Most of the remainder of the 35-40 minute haunt takes place after you pass through the grindhouse movie theater for the Fear Fair Film Festival. You’ll pass the ticket booth and concession stand and make your way down the theater aisle until you disappear directly into the movie screen.
On the other side you’ll find yourself on the set of “The Exorcist,” in one of Fear Fair’s new, updated scenes. This scene replaces the old “Jeepers Creepers” cornfield and school bus scene. Also gone this season are the “My Bloody Valentine” mine shaft, “The Wolfman” (2010) sanitarium, the “Scream” hallway and the “Hellraiser” scene.
The new “Exorcist” scene fits with Brett Hays’ tribute this year to the brutal and stark horror films of the early 1970’s that changed the horror movie forever. “The Exorcist” is single-handedly credited with kicking off the age of Modern Horror in 1973, and the very next year “The Texas Chainsaw Massacre” changed the landscape of the horror genre completely.
“This is the 40th anniversary of ‘The Texas Chainsaw Massacre,’ and I wanted to pay tribute to that film and the films of that era that changed everything we love about horror films today,” says Hays.
Some of the favorites that still remain are Frankenstein’s laboratory, Rob Zombie’s “Halloween,” “A Nightmare on Elm Street,” a revamped “Friday the 13th” scene with the best and most screen accurate Jason Voorhees I’ve ever seen in a haunt and the elaborate “Saw” scene that splits up the men and the woman and weeds out the men from the boys as well.
In its second season, the massive “Silent Hill” area opens with white ash dropping from the sky as you pass the county line into Silent Hill where all of the creeps from the videogames and movies are lurking, including the gigantic, Pyramid Head, the armless freaks and the demonic nurses.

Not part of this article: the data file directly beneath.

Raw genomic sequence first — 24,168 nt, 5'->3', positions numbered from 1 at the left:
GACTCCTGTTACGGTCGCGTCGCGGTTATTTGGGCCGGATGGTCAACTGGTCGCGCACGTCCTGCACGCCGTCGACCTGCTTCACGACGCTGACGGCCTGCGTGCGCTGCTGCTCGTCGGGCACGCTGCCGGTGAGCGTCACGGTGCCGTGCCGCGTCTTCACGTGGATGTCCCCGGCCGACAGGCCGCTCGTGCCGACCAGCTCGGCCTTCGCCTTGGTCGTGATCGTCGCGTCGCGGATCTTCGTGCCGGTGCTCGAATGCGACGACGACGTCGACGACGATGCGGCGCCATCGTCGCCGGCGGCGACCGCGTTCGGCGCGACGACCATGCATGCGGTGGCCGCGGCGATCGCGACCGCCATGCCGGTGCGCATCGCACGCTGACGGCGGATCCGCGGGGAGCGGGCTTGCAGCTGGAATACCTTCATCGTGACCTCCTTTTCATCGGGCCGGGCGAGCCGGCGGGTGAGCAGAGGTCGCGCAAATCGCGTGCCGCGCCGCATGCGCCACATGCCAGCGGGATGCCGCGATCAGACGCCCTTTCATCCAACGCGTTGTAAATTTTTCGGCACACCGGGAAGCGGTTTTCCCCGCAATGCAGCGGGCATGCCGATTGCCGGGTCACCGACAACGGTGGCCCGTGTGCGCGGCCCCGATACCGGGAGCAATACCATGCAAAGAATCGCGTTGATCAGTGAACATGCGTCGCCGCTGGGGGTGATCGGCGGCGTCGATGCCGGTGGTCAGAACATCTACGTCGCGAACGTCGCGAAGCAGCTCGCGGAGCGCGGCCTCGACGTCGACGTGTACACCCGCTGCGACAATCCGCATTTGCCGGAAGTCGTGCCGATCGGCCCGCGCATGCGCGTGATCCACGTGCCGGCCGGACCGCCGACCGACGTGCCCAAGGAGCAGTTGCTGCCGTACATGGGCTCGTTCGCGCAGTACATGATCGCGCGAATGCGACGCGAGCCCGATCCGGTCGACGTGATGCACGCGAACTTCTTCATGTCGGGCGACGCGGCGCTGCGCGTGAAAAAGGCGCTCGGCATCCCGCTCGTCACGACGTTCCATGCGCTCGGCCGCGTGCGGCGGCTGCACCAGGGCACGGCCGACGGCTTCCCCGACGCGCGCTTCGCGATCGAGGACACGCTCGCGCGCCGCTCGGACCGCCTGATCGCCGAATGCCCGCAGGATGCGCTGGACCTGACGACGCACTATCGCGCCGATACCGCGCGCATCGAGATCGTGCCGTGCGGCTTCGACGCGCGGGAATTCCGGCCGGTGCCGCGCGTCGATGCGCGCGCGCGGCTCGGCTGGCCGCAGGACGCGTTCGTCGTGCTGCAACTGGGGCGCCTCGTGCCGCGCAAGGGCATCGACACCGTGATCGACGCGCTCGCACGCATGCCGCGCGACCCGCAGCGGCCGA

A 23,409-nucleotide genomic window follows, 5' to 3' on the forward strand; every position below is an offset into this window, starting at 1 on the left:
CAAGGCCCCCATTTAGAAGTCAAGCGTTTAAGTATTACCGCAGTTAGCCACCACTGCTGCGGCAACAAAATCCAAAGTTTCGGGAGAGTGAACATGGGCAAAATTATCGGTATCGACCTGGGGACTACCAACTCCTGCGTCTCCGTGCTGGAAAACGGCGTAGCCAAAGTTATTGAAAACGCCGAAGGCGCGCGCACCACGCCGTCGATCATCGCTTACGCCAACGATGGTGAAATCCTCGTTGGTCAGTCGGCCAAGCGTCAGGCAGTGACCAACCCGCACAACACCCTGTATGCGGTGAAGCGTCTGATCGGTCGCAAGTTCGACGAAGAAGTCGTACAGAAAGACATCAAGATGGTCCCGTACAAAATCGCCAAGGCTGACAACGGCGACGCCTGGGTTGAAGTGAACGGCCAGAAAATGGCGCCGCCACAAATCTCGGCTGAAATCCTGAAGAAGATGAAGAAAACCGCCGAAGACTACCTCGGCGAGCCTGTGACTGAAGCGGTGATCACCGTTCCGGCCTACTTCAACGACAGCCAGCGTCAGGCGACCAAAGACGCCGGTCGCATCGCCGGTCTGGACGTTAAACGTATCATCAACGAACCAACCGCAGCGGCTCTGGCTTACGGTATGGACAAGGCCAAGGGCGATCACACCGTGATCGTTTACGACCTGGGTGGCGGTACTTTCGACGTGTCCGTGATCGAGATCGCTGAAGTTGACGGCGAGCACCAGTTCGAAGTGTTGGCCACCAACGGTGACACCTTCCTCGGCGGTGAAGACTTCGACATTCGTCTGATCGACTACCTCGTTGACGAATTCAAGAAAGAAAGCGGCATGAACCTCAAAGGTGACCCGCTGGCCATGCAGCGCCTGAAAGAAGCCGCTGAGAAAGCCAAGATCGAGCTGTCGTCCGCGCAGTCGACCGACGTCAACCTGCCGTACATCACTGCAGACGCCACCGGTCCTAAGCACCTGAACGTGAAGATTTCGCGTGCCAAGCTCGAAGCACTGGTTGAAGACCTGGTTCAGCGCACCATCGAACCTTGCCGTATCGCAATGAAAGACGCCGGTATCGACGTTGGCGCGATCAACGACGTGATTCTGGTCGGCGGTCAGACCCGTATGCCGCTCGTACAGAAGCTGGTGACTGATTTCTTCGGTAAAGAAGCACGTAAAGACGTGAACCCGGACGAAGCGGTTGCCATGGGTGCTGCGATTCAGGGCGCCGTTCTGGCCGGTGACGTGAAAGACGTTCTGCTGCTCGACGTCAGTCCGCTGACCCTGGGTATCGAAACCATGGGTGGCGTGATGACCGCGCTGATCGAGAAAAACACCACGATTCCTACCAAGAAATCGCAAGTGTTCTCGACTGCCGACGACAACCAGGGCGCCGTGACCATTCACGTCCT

A couple of years ago, Fear Fair decided to pay tribute to “The Walking Dead,” not by adding a few zombies, but by building the entire city of Atlanta as depicted in the AMC series’ first season in Fear Fair’s back lot. You’ll explore the hospital, discount store, pawn shop, clothing store and city streets and alleyways.
This year, Hays and his team have updated the massive set to include the prison and cell block depicted in season’s three and four. The cellblock is a madhouse of animatronic and live action zombie insanity that will get you pumped for “The Walking Dead” season five’s premiere on Sunday, October 12.
The zombies in “The Walking Dead” scenes are hungry and aggressive, and if they catch you they might even bite you. They will definitely grab, scratch and claw at your clothing. Fear Fair is a full contact haunt that allows its actors to touch you, grab you and maybe even chainsaw you.
Be prepared for a complete physical experience. You’ll be climbing up and down stairs and you’ll have to occasionally navigate some uneven floors. Also, beware low ceilings in several dark areas. I’m 6ft 2in, and even though I’ve been through Fear Fair quite a few times, I still managed to bang my head twice this year, nearly knocking myself silly.
The finale this year is a complete, ground up rebuild of “The Texas Chainsaw Massacre” area that includes a trip through the slaughterhouse and the Hewitt house. Don’t miss it.
Fear Fair is open on Fridays, Saturdays and Sundays through November 1st, Fridays and Saturdays from 8 PM until 1 AM and Sundays from 8 PM until 10 PM. Tickets are $20 and Fast Passes are available for $25.